First  Prev  1  2  3  4  5  6  7  Next  Last
What makes a person a genius?
31690 cr points
Send Message: Send PM GB Post
49 / M / Planet KLK-X
Offline
Posted 7/21/14
I agree with a bunch here who say that genius is something like the ability to figure out new situations and solve the problem at hand in a creative way.

One thing that makes someone smart I think, is knowing what you don't know. Realizing just how ignorant you are and being open-minded, not holding onto your preconceived notions... those things make you smart.

The ones who think they know something are usually pretty stupid and arrogant. On the other hand, the Tao te Ching says, "Give up knowledge, and put an end to your troubles!" and "In the pursuit of learning, every day something is acquired. In the pursuit of the tao, every day something is dropped."
Posted 7/21/14 , edited 7/21/14
honestly. having 1-in-a-million sort of talent. like Mozart was obviously a genius at composing.

but it's all relative, really. all of us can view ourselves as genius if we compare ourselves to other species of animals; we're the only species who can question our existence (though i'm not sure if that's a good thing or a curse... that would lead to another discussion).

I mean there was a time where humans weren't able to communicate through language; and now we can, as a whole. that's quite an accomplishment in itself. there always need to be an outlier to gear us towards improvement.
40013 cr points
Send Message: Send PM GB Post
M / HI
Offline
Posted 7/21/14 , edited 7/21/14
Well I think the answer would be, a person who thinks outside of the norm. Someone who can see where things are heading and create something that will help get us from point A to point B quicker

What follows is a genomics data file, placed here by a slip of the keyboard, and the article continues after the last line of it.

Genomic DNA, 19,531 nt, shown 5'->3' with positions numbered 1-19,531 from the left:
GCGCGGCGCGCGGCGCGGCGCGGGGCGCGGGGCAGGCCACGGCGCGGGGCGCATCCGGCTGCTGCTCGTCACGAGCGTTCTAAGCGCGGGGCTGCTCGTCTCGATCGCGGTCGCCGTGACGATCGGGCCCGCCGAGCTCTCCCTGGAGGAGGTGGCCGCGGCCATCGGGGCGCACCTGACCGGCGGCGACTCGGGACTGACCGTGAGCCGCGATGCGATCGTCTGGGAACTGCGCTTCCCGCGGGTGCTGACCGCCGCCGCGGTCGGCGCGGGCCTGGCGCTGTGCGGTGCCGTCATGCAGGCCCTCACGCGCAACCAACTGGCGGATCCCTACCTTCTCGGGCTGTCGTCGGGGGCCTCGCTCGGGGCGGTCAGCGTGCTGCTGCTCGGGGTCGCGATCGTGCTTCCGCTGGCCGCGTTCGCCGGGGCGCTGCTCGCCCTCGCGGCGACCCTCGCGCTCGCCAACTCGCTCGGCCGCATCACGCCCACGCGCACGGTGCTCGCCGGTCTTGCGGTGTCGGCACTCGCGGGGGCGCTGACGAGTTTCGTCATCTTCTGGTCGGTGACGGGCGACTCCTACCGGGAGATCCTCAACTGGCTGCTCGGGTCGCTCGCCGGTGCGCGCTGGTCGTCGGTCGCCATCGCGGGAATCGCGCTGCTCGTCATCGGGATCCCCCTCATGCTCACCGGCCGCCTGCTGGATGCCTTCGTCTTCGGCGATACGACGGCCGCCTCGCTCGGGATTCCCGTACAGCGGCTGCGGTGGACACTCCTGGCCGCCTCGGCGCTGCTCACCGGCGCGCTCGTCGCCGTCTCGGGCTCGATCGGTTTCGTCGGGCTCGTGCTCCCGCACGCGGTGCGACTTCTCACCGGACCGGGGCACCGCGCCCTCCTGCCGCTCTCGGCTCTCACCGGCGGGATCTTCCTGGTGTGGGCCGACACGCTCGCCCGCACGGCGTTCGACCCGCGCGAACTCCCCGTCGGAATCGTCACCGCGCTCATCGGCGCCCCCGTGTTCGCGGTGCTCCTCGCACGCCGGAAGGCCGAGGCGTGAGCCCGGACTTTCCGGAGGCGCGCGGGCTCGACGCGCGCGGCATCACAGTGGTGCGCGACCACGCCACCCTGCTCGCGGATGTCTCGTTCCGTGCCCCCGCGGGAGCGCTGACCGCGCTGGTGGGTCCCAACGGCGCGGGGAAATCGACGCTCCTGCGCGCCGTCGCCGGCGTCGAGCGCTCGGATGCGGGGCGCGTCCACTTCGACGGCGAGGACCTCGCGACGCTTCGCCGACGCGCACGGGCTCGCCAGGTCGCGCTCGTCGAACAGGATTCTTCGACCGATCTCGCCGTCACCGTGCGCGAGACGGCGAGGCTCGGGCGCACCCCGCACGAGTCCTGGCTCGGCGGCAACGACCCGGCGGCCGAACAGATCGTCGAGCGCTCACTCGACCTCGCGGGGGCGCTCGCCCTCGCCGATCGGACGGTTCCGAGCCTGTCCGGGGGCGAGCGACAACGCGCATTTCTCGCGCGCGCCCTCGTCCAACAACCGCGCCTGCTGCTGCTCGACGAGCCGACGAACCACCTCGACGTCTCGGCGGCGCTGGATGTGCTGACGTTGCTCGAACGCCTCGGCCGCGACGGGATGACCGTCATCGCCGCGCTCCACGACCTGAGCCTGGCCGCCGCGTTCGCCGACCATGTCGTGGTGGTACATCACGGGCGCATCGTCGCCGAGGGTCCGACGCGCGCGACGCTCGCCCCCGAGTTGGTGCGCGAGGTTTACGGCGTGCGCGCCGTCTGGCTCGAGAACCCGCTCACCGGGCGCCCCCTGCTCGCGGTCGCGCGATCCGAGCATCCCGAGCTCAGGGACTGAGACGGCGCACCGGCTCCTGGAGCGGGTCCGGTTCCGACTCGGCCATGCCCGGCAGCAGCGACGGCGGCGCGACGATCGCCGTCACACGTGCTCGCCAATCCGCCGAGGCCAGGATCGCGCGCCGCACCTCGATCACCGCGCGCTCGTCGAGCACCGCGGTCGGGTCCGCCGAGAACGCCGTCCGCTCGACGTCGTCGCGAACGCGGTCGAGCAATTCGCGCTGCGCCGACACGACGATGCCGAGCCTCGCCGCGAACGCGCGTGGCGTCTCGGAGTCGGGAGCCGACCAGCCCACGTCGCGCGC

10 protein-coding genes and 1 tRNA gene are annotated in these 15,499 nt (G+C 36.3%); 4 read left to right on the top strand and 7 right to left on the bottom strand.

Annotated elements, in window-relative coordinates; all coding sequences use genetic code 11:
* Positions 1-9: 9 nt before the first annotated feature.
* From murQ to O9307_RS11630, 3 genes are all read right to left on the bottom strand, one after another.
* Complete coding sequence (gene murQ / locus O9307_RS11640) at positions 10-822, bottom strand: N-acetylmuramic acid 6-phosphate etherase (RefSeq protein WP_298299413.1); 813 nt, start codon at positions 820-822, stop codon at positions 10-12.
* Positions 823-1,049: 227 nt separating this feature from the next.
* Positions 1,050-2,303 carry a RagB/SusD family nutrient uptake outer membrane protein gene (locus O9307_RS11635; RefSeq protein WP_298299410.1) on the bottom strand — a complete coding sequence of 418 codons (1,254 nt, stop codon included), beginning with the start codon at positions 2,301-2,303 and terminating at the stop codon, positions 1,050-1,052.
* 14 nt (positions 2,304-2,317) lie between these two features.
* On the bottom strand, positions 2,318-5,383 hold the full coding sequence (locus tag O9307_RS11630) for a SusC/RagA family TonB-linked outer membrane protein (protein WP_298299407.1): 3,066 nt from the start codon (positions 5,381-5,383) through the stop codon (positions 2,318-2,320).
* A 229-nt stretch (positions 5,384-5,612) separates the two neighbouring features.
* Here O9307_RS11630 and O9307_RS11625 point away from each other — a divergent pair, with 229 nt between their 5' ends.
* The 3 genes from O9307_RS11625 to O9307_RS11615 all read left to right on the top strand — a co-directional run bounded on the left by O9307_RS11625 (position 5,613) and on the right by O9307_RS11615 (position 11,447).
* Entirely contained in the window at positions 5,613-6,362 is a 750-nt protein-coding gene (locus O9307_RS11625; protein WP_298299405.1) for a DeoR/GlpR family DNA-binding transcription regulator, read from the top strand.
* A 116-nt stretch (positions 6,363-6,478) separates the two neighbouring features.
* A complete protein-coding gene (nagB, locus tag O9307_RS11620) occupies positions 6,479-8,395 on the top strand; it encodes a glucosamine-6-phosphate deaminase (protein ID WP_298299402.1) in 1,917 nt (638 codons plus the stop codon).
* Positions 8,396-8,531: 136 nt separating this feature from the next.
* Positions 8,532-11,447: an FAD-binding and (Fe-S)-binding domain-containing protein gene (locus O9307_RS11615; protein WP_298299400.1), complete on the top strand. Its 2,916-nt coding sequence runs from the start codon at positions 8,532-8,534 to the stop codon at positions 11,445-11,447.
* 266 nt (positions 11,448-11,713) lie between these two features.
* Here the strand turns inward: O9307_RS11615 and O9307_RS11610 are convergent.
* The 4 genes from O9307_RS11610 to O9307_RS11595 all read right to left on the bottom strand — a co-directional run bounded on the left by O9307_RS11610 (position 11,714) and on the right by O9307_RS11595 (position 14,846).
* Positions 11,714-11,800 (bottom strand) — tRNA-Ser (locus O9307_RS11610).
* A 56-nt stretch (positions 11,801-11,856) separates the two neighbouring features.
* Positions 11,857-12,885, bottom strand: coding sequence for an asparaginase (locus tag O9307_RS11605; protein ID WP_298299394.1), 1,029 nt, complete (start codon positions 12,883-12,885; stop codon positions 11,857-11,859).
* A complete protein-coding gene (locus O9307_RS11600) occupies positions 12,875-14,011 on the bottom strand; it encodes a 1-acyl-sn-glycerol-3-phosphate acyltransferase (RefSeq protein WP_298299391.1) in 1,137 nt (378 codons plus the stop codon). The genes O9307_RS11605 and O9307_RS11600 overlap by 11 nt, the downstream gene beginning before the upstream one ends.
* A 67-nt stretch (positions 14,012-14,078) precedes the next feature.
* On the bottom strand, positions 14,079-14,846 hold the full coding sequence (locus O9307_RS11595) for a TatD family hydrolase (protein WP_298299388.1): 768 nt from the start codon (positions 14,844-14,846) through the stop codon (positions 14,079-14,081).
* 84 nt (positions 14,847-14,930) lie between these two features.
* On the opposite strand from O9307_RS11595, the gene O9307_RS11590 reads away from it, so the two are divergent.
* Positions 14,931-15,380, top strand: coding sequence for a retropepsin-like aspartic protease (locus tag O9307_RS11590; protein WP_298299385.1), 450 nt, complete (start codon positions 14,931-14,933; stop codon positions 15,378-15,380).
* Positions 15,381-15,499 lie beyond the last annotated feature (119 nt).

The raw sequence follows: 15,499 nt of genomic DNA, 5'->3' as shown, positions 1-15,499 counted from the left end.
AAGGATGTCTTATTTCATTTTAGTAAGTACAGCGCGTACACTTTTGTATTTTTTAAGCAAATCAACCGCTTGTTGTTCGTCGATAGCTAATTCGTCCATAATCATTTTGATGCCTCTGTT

42489 cr points
Send Message: Send PM GB Post
25 / F / New Jersey, USA
Online
Posted 7/21/14


Interesting quotes.
31690 cr points
Send Message: Send PM GB Post
49 / M / Planet KLK-X
Offline
Posted 7/21/14 , edited 7/21/14
^^^ Well, the quotes say something like that. ^_^

It should be "give up learning, and put an end..." Ancient Chinese wisdom, lol. But it's an interesting philosophy.
1687 cr points
Send Message: Send PM GB Post
Offline
Posted 7/22/14
Someone who won't go through a red light
Posted 7/22/14
no need for introductions...

but i'm not a genius
3215 cr points
Send Message: Send PM GB Post
20 / M / Pennsylvania
Offline
Posted 7/22/14 , edited 7/23/14
In my definition, a genius is anyone who is thoroughly experienced at certain subjects and has the sufficient amount of knowledge to grasp their significance to in life and how to apply them to various situations. A genius also has the ability to reason everything he/she has done or learned to elucidate the information. Agreeing what TheCowster stated, critical insight veritably reflect the amount of knowledge and experience a genius possesses. Moreover, creativity is also utilized to provide a clearer perspective of a particular idea.
6026 cr points
Send Message: Send PM GB Post
25 / M
Offline
Posted 7/22/14
I agree with those who say that a 'genius' refers to someone who really is the cream of the crop. Not the top 5%, not the top 1%. I went to a school where strong maths and reasoning ability were a prerequisite to entry. That is to say, it was a school full of the children who had already worked out how to learn things efficiently, and how to solve problems. I'm no genius for sure, but I'm pretty sure I've met one. Some people really are a cut above the rest, and it's hard to identify the origin.

But I follow the boring school of thoughts that pretty much everything impacts on intelligence, and I suppose therefore genius. There's genetics, developmental conditions in the womb, conditions outside of the womb, having an engaging teacher, all of these things play a part (and more). Perhaps 'true genius' is simply what happens when the stars align, and you get a person who had all the right circumstances, the motivation and the opportunity.